Tibet is not a card
India must refresh its overseas China policy and its domestic engagement with the Tibetan community
By: Suhasini Haidar
The government’s bid to ease tensions with China has been met with some criticism, particularly over a leaked memo to officials telling them to stay away from events that commemorate the 60th anniversary of the Dalai Lama’s 1959 flight to India. This has led to the cancellation of several public events related to Tibet. Much of the criticism stems from the perception that the government is attempting to appease China by giving up its “Tibet card”. Clearly, giving in to China’s aggression on the subject is the wrong pretext to nuance its Tibet policy, and as the government has said, where the Dalai Lama goes within India is a sovereign issue. However, the bigger error may be for the government to be using Tibetan refugees in India as a card in its relations with China.
To begin with, ties between New Delhi and Beijing have deteriorated over the past few years for a number of reasons unconnected to the Dalai Lama and the Tibetan population in India: border incursions, including the standoff at the part of Doklam claimed by Bhutan; India’s strategic shift in line with the U.S.’s Indo-Pacific pivot that targets China; China’s ‘deep-pocket’ inroads into South Asia; and differences on the international stage, including over the Nuclear Suppliers Group membership and terror designations to Masood Azhar. It would be simplistic to assume that these problems would go away if India were to make the Tibetan community and its leader less visible. Therefore, while it is a mistake to play every visit of the Dalai Lama or official meeting with the leader of the ‘Tibetan government-in-exile’, Lobsang Sangay, as a ‘challenge to China’, it is equally ridiculous to portray strictures on their activities as a ‘peace offering to Beijing’.
Second, while Indian strategists have handed down the idea of a Tibet card for decades, it is time to revise this policy with a thorough evaluation of the ground, from New Delhi to Beijing and Lhasa to Dharamshala. For starters, the landscape of Tibet, now crisscrossed with railway lines, super-speed highways, tunnels and airports, has changed drastically in the past two decades. While many have written about the Beijing-Lhasa railway line, the Tibet Autonomous Region (TAR) now sees many more such engineering marvels (albeit at the cost of its environment), and downtown Lhasa has all the trappings of a modern city. All of this has made Tibet more self-reliant, with more jobs for the next generation. There’s an ongoing demographic shift in Tibet, with Beijing populating areas with majority ‘Han’ Chinese workers, encouraging mixed marriages, and mainstreaming Chinese culture into the region. At the same time, the outflow of refugees from Tibet has been curtailed by the Chinese authorities over the last decade, mainly by convincing Nepal to close a popular route. As a result, the number of new arrivals from Tibet into Dharamshala is down to a trickle and the once bustling informal trade route between India and Tibet has also dried up. Bollywood DVDs, once easily available in Lhasa’s bustling markets, have been replaced by Chinese and Tibetan films.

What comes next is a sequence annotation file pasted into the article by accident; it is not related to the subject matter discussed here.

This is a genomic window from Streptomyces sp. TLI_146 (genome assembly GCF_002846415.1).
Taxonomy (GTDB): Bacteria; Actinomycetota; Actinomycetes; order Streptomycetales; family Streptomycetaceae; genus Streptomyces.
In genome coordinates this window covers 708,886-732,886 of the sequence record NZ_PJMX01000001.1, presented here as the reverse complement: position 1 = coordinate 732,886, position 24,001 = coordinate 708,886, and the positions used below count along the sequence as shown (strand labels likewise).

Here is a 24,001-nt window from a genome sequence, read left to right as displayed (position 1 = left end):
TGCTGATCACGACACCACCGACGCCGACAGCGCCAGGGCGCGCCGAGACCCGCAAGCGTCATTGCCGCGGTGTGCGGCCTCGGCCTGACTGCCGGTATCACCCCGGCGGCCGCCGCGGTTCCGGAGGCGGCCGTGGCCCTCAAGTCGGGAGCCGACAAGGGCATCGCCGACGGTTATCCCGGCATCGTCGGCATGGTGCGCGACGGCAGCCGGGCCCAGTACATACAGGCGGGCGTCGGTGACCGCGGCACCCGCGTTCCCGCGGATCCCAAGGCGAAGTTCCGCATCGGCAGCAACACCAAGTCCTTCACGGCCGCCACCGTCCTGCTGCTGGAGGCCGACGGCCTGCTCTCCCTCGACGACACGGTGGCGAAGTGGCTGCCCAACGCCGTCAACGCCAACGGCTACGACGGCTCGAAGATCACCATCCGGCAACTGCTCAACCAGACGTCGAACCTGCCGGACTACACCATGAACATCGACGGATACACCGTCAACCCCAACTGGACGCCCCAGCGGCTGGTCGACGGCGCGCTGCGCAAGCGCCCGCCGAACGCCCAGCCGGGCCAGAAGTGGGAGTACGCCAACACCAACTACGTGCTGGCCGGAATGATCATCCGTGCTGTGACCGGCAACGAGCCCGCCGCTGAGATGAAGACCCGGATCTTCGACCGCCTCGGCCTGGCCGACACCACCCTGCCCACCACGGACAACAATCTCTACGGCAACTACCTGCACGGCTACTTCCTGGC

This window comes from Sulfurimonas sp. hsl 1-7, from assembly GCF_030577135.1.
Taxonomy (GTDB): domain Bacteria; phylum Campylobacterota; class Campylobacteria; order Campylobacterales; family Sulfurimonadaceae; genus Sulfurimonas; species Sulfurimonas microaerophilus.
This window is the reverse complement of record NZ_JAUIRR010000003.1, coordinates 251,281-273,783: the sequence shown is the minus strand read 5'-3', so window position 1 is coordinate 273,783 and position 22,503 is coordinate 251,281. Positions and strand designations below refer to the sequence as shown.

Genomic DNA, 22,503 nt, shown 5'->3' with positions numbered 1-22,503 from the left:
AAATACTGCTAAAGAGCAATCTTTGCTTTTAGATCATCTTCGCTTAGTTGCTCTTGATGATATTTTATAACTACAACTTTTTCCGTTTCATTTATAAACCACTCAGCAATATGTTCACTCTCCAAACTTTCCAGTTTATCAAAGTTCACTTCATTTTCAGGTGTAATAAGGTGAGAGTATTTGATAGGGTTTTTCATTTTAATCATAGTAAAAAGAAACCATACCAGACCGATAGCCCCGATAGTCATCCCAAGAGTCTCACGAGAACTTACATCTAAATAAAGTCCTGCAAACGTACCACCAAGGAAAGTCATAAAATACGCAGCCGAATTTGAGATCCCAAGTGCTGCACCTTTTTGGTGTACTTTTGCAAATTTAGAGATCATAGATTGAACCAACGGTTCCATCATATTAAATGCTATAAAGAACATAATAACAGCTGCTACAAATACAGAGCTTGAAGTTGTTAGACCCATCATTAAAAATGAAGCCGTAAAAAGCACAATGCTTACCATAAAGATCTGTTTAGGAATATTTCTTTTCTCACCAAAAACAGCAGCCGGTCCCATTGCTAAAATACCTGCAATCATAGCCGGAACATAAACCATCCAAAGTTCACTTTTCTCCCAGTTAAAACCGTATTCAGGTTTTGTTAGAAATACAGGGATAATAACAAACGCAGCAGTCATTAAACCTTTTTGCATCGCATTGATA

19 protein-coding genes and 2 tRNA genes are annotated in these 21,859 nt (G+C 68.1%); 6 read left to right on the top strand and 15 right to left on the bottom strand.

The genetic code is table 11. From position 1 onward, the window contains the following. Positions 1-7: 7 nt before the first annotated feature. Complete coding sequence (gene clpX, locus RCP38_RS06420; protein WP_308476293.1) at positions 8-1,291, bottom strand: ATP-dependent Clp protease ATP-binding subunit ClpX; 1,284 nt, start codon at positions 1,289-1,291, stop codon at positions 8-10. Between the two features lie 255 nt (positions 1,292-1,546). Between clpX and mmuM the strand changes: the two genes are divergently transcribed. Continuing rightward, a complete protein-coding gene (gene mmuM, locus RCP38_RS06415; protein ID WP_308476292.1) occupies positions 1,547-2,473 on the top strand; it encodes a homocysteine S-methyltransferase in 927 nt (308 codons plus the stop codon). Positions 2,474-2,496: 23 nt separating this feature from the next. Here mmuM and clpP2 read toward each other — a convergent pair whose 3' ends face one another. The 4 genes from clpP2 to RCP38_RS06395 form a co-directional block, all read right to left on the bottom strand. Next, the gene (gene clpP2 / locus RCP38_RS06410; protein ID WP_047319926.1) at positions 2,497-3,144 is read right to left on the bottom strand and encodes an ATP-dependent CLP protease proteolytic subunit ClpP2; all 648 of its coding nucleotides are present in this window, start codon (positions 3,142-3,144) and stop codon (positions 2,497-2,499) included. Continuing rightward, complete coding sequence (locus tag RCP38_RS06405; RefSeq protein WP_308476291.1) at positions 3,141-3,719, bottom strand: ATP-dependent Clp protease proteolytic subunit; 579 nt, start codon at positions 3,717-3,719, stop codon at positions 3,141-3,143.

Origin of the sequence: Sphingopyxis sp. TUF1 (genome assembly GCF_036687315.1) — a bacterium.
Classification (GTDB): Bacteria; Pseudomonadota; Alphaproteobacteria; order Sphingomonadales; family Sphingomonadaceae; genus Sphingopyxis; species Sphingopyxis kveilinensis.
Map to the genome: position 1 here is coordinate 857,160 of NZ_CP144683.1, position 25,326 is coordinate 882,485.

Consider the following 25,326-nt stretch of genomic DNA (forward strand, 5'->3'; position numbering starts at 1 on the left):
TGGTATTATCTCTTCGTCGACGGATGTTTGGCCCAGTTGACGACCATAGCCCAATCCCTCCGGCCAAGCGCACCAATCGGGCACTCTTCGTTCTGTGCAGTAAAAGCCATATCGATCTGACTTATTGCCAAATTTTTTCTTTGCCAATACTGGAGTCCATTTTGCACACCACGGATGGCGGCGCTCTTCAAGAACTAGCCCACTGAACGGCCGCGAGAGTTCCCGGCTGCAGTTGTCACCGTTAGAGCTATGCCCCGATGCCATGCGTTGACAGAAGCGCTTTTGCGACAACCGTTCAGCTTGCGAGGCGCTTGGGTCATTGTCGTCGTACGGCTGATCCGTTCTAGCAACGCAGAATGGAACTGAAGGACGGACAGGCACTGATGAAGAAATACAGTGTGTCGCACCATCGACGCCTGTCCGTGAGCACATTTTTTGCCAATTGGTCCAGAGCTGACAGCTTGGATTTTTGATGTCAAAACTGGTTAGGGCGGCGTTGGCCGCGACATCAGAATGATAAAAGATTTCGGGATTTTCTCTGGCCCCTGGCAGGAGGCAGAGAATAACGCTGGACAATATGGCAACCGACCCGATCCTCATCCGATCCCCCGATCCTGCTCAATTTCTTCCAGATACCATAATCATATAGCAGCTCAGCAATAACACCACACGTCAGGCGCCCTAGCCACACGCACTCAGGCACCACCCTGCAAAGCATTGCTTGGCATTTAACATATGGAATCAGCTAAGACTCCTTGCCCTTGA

The new reality means that India’s population of the 100,000 or so registered Tibetan refugees are more cut off from developments in their homeland than ever before. New generations of Tibetans born in India are brought up as exiles, without a real sense of what Tibet may actually be like, should they ever return. As most live separately in about 40 settlements around India, they also have a tenuous link to the host country itself. The government’s attitude towards giving them citizenship has been stern, although it lost its case in the Delhi High Court (Namgyal Dolkar v. Government of India) and must give citizenship to all Tibetan refugees born between 1950 and 1987, the cut-off year. It will be equally important to devise a mechanism for those born after 1987, many now in their twenties, living in this limbo.